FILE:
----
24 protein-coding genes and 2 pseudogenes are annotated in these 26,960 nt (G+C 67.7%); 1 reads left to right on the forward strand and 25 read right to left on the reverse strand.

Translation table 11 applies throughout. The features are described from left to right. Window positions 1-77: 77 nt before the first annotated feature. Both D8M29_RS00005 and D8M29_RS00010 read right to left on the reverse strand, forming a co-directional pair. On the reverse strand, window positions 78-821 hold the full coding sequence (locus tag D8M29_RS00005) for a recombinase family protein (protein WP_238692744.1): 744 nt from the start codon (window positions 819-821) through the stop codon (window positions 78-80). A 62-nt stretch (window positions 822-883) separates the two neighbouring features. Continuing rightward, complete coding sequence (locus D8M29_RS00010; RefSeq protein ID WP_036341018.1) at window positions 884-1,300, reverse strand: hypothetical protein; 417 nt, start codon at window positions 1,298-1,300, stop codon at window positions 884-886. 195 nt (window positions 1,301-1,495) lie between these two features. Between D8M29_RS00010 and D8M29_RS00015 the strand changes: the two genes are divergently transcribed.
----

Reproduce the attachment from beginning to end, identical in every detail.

24 protein-coding genes and 2 pseudogenes are annotated in these 26,960 nt (G+C 67.7%); 1 reads left to right on the forward strand and 25 read right to left on the reverse strand.

Translation table 11 applies throughout. The features are described from left to right. Window positions 1-77: 77 nt before the first annotated feature. Both D8M29_RS00005 and D8M29_RS00010 read right to left on the reverse strand, forming a co-directional pair. On the reverse strand, window positions 78-821 hold the full coding sequence (locus tag D8M29_RS00005) for a recombinase family protein (protein WP_238692744.1): 744 nt from the start codon (window positions 819-821) through the stop codon (window positions 78-80). A 62-nt stretch (window positions 822-883) separates the two neighbouring features. Continuing rightward, complete coding sequence (locus D8M29_RS00010; RefSeq protein ID WP_036341018.1) at window positions 884-1,300, reverse strand: hypothetical protein; 417 nt, start codon at window positions 1,298-1,300, stop codon at window positions 884-886. 195 nt (window positions 1,301-1,495) lie between these two features. Between D8M29_RS00010 and D8M29_RS00015 the strand changes: the two genes are divergently transcribed.